Thich Nhat Hanh first wrote to Dr. King in 1965. They met a year later in 1966, during one of Thich Nhat Hanh’s trips to the US to call for peace. In January 1967, Dr King nominated Thich Nhat Hanh for the Nobel Peace Prize. They meet for a second, and last, time at thePacem in Terris (“Peace in the World”) Conference in Geneva, May 28-31, 1967. A few days later, on April 4th, 1967 on Dr King’s return to the US, he gave his famous speech at the Riverside Church in New York, coming out publicly against the Vietnam War.
Dr. Martin Luther King, Jr. on Thich Nhat Hanh:
I know Thich Nhat Hanh, and am privileged to call him my friend… [He is] an apostle of peace and non-violence… He has traveled the world, counseling statesmen, religious leaders, scholars and writers, and enlisting their support. His ideas for peace, if applied, would build a monument to ecumenism, to world brotherhood, to humanity.
[Nominating Thich Nhat Hanh for the Nobel Peace Prize in 1967]
Thich Nhat Hanh on Dr. Martin Luther King, Jr:
The moment I met Martin Luther King, Jr., I knew I was in the presence of a holy person. Not just his good work, but his very being was a source of great inspiration for me… On the altar in my hermitage in France are images of Buddha and Jesus, and every time I light incense, I touch both of them as my spiritual ancestors… In Vietnam, we refer to Dr. King as a “Bodhisattva”, an enlightened being devoted to serving humanity…
Wall Street Journal (Sept 3, 2013) “A Day of Mindfulness with Thich Nhat Hanh”
Boston Globe (Sept 15, 2013) “Thousands Meditate with Zen Buddhist Monk”
Washington Post (Sept 23, 2013) “The World Bank and Thich Nhat Hanh say Ommm”
Oprah Winfrey interviews Thich Nhat Hanh (2010)
Thich Nhat Hanh
The eighty-seven-year-old Vietnamese Buddhist monk, scholar, poet, artist, peace activist, and prolific author, is a global spiritual leader, loved and revered around the world. His powerful teachings and bestselling writings on the art of mindfulness have reached an audience of millions, from Europe to Asia to the Americas. He is the man Martin Luther King called “an apostle of peace and non-violence” when nominating him for the Nobel Peace Prize, and who has been described byTheNew York Times as “second only to the Dalai Lama” among Buddhist leaders influential in the West. For more than fifty years, Thich Nhat Hanh has been a pioneer of ‘Engaged’ or ‘Applied’ Buddhism, applying ancient Buddhist wisdom to contemporary issues. Together with his flourishing international community of monks and nuns, and tens of thousands of lay practitioners in the Americas, Europe, and Asia, he has pioneered mindfulness practices for families, relationships, schools, workplaces, prisons, veterans, council chambers, and parliaments, and even conflicts between nations. In recent years Thich Nhat Hanh has been invited to address members of the United States Congress, the Parliament of India, UNESCO, the World Bank, and the World Parliament of Religions.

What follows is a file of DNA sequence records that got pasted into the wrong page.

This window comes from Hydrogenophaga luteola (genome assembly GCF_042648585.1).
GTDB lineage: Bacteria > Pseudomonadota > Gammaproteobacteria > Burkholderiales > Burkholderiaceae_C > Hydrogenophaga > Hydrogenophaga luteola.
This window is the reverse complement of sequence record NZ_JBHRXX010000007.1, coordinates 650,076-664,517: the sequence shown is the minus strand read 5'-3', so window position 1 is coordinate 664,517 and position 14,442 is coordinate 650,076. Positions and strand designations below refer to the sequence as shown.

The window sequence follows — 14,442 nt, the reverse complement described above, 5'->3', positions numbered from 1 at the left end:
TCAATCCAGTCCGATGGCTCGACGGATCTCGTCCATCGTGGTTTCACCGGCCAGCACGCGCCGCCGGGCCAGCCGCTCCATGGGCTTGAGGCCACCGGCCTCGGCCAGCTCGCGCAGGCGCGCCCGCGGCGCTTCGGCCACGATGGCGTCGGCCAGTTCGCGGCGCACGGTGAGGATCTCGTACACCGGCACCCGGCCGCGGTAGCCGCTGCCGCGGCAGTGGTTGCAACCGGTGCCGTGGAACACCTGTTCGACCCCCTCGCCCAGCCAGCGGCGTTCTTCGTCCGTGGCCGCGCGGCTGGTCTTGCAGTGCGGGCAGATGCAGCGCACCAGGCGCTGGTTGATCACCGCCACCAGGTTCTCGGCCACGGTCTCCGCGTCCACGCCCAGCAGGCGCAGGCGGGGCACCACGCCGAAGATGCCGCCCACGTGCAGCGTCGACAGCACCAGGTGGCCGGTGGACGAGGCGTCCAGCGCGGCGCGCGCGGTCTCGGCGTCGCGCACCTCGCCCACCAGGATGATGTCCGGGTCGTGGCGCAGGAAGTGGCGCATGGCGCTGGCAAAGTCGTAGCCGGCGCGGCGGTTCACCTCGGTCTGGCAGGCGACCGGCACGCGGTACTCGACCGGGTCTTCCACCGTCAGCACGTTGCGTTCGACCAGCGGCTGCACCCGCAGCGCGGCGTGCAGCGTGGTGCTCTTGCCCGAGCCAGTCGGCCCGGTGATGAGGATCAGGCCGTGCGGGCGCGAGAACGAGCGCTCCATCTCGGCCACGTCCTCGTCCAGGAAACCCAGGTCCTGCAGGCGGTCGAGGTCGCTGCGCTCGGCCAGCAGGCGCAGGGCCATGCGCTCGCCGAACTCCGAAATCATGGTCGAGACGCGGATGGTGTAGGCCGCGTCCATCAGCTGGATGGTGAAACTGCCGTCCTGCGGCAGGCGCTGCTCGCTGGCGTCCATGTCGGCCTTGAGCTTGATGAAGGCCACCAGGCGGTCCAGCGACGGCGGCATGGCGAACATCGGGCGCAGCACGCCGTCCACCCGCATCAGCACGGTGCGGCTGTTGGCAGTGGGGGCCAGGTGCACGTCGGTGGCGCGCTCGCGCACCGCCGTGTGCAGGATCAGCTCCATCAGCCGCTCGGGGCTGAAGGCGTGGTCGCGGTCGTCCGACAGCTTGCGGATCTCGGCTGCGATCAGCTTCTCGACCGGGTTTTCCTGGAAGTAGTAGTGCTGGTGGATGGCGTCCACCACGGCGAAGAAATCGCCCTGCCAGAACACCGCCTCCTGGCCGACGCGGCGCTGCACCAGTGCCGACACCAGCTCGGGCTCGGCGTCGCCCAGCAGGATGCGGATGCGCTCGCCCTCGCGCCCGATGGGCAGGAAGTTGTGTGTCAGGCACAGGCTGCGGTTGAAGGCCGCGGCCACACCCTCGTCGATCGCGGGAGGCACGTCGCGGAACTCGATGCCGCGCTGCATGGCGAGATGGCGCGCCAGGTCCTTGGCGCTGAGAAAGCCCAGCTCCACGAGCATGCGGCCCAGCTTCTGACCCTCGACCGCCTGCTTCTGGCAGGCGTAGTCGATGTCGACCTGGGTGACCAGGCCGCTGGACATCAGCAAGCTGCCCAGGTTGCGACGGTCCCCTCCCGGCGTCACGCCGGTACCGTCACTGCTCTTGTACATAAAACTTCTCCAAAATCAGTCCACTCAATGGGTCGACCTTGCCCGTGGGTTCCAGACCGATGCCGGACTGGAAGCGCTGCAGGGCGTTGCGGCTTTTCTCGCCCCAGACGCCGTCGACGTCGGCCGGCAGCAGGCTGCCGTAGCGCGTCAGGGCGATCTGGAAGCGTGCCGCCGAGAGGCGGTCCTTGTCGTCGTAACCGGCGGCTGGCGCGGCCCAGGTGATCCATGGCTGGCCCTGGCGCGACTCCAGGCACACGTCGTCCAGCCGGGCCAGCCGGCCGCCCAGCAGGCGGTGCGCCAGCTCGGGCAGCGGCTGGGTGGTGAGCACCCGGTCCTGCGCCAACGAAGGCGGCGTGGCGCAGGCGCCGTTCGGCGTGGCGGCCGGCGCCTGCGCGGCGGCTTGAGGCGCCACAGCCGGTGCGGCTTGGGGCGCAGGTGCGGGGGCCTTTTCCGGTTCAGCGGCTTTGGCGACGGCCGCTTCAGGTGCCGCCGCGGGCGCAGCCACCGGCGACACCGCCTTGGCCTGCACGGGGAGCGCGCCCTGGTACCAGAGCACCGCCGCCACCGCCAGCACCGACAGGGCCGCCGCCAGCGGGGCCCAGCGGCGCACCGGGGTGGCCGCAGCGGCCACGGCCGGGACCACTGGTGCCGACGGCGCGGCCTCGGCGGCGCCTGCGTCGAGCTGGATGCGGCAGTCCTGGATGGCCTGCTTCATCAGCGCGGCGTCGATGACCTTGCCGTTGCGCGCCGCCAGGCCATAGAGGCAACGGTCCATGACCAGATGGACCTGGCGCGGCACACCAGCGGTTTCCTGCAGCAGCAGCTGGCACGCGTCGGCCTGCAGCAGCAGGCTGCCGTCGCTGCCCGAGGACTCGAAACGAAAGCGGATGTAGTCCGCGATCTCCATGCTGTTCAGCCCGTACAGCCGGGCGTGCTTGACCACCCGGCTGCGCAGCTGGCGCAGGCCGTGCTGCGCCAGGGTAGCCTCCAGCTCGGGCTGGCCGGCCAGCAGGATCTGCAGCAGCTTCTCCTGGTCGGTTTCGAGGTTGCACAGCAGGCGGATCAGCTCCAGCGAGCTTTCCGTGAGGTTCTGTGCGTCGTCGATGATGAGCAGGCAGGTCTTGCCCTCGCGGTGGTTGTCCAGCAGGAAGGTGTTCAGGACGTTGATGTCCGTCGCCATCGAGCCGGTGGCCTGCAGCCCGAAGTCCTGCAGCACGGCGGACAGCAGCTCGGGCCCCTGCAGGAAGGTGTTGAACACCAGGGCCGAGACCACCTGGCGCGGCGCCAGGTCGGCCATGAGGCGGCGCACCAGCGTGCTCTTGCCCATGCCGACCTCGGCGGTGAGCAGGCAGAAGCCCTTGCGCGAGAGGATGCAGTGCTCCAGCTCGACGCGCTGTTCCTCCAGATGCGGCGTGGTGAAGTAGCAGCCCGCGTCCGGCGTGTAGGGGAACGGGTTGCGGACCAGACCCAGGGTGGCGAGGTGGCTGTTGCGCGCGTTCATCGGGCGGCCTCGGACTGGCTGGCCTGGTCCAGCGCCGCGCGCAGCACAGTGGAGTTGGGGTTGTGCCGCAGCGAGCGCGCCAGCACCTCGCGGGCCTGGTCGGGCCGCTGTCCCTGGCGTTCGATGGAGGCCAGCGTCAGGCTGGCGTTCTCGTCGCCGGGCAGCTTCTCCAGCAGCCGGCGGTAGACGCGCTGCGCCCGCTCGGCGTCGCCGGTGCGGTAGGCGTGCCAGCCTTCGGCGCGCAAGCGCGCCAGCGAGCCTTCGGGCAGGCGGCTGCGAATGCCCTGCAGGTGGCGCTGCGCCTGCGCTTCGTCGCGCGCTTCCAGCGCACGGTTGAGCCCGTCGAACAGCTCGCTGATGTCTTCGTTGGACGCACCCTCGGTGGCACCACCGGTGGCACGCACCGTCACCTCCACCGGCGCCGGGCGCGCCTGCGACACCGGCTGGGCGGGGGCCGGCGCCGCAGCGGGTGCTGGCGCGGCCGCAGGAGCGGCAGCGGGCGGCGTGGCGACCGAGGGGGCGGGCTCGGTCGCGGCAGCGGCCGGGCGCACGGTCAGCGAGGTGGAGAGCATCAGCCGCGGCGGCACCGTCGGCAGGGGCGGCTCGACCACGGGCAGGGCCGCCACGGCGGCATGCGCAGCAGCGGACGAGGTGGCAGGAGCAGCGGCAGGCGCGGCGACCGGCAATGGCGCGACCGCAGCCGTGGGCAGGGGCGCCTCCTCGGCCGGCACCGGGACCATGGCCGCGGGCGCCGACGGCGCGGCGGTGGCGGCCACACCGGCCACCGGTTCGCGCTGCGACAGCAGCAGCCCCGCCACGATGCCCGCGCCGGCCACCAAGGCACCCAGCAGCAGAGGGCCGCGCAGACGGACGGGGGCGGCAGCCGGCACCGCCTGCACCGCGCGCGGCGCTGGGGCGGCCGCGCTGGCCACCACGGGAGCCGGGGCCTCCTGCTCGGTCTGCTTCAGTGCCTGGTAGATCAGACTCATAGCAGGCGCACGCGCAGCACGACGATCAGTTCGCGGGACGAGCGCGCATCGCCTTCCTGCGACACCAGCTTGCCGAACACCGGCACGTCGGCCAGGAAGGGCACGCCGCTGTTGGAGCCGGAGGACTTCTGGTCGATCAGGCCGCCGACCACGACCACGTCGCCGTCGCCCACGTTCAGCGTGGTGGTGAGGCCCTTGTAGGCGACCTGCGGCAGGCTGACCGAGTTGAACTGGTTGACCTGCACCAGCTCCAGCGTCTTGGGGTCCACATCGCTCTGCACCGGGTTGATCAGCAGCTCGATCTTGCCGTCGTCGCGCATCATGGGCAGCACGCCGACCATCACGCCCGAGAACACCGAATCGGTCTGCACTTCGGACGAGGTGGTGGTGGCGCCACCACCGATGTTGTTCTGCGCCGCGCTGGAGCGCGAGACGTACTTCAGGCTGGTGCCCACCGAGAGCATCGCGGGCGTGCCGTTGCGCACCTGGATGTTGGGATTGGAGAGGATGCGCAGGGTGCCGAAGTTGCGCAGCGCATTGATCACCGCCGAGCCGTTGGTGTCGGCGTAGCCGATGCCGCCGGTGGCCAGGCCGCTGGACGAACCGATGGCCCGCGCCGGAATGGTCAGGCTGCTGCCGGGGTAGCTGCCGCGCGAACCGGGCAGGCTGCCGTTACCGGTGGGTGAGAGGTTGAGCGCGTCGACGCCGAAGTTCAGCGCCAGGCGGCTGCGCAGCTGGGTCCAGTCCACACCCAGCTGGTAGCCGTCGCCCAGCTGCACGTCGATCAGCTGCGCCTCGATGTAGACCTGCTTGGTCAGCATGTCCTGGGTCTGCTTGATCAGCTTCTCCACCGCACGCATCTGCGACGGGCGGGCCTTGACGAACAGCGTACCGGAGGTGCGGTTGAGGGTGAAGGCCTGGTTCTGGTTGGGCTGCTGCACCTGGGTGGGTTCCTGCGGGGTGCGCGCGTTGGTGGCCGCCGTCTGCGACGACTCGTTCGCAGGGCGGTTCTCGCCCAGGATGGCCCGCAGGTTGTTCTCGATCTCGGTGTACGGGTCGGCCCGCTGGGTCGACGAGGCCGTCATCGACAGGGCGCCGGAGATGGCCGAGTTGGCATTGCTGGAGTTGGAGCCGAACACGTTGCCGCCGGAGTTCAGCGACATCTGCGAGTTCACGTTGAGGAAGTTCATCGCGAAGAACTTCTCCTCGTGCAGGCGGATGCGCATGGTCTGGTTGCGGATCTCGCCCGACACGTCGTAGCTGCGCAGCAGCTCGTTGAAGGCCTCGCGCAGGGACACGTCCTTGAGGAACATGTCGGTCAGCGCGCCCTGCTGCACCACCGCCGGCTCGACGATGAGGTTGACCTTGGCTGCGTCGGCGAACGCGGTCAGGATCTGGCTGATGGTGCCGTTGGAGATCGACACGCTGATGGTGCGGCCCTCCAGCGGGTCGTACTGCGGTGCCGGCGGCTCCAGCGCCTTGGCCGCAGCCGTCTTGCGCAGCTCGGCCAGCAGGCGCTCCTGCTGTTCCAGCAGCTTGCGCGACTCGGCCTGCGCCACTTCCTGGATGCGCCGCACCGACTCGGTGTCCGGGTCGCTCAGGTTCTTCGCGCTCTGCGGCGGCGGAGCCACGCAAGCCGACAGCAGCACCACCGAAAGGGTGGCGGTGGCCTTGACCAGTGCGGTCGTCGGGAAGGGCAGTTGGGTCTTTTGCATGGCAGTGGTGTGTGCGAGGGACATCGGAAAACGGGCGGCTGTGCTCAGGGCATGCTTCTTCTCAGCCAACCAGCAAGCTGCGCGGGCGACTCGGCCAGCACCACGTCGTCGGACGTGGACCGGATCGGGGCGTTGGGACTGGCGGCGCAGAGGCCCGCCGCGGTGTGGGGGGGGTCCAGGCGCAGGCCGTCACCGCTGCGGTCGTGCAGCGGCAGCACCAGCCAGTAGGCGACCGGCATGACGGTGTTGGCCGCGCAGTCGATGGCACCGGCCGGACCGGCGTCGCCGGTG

Man is not our Enemy
Thich Nhat Hanh composed the phrase “Man is not our Enemy” in his 1966 letter to Dr King entitled “In Search of the Enemy of Man”. “Our enemies are not man”, he wrote, but “intolerance, fanaticism, dictatorship, cupidity, hatred and discrimination which lie within the heart of man. I believe with all my being that the struggle for equality and freedom you lead in Birmingham, Alabama… is not aimed at the whites but only at intolerance, hatred and discrimination. These are real enemies of man — not man himself. In our unfortunate fatherland we are trying to yield desperately: do not kill man, even in man’s name. Please kill the real enemies of man which are present everywhere, in our very hearts and minds.”
Vietnamese in Mississipi
There are now over seven thousand Vietnamese Americans living in Mississippi, the first generations attracted by the subtropical climate and opportunity to work on the water, and with a deep affinity to the Civil Rights Movement leaders who helped oppose (and subsequently end) the Vietnam War. There is an informative article on Vietnamese in Mississippi’s History Now magazine.